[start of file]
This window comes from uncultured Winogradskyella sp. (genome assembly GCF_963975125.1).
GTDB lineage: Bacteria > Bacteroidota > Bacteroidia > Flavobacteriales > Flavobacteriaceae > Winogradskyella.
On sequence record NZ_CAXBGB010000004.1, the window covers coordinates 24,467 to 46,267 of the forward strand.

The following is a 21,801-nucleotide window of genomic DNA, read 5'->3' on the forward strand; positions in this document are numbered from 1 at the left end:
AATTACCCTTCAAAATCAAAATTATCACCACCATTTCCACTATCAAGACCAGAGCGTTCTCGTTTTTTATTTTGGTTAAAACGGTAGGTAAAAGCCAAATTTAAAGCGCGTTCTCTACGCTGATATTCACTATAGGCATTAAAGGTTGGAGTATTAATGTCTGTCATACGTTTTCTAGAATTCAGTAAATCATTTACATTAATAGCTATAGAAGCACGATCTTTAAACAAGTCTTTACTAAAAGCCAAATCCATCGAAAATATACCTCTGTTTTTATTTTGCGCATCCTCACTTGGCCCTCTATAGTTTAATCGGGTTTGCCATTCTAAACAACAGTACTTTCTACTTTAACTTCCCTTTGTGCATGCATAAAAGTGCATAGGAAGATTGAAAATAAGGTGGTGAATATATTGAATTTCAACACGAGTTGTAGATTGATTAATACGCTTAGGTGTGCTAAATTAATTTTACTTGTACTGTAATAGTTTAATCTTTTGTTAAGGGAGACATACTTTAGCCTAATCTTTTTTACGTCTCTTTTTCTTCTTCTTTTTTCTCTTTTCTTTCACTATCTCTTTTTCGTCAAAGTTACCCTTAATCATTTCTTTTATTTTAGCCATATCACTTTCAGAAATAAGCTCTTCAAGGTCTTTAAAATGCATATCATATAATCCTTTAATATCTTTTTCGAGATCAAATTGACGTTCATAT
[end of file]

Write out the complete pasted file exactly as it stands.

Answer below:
This window comes from uncultured Winogradskyella sp. (genome assembly GCF_963975125.1).
GTDB lineage: Bacteria > Bacteroidota > Bacteroidia > Flavobacteriales > Flavobacteriaceae > Winogradskyella.
On sequence record NZ_CAXBGB010000004.1, the window covers coordinates 24,467 to 46,267 of the forward strand.

The following is a 21,801-nucleotide window of genomic DNA, read 5'->3' on the forward strand; positions in this document are numbered from 1 at the left end:
AATTACCCTTCAAAATCAAAATTATCACCACCATTTCCACTATCAAGACCAGAGCGTTCTCGTTTTTTATTTTGGTTAAAACGGTAGGTAAAAGCCAAATTTAAAGCGCGTTCTCTACGCTGATATTCACTATAGGCATTAAAGGTTGGAGTATTAATGTCTGTCATACGTTTTCTAGAATTCAGTAAATCATTTACATTAATAGCTATAGAAGCACGATCTTTAAACAAGTCTTTACTAAAAGCCAAATCCATCGAAAATATACCTCTGTTTTTATTTTGCGCATCCTCACTTGGCCCTCTATAGTTTAATCGGGTTTGCCATTCTAAACAACAGTACTTTCTACTTTAACTTCCCTTTGTGCATGCATAAAAGTGCATAGGAAGATTGAAAATAAGGTGGTGAATATATTGAATTTCAACACGAGTTGTAGATTGATTAATACGCTTAGGTGTGCTAAATTAATTTTACTTGTACTGTAATAGTTTAATCTTTTGTTAAGGGAGACATACTTTAGCCTAATCTTTTTTACGTCTCTTTTTCTTCTTCTTTTTTCTCTTTTCTTTCACTATCTCTTTTTCGTCAAAGTTACCCTTAATCATTTCTTTTATTTTAGCCATATCACTTTCAGAAATAAGCTCTTCAAGGTCTTTAAAATGCATATCATATAATCCTTTAATATCTTTTTCGAGATCAAATTGACGTTCATAT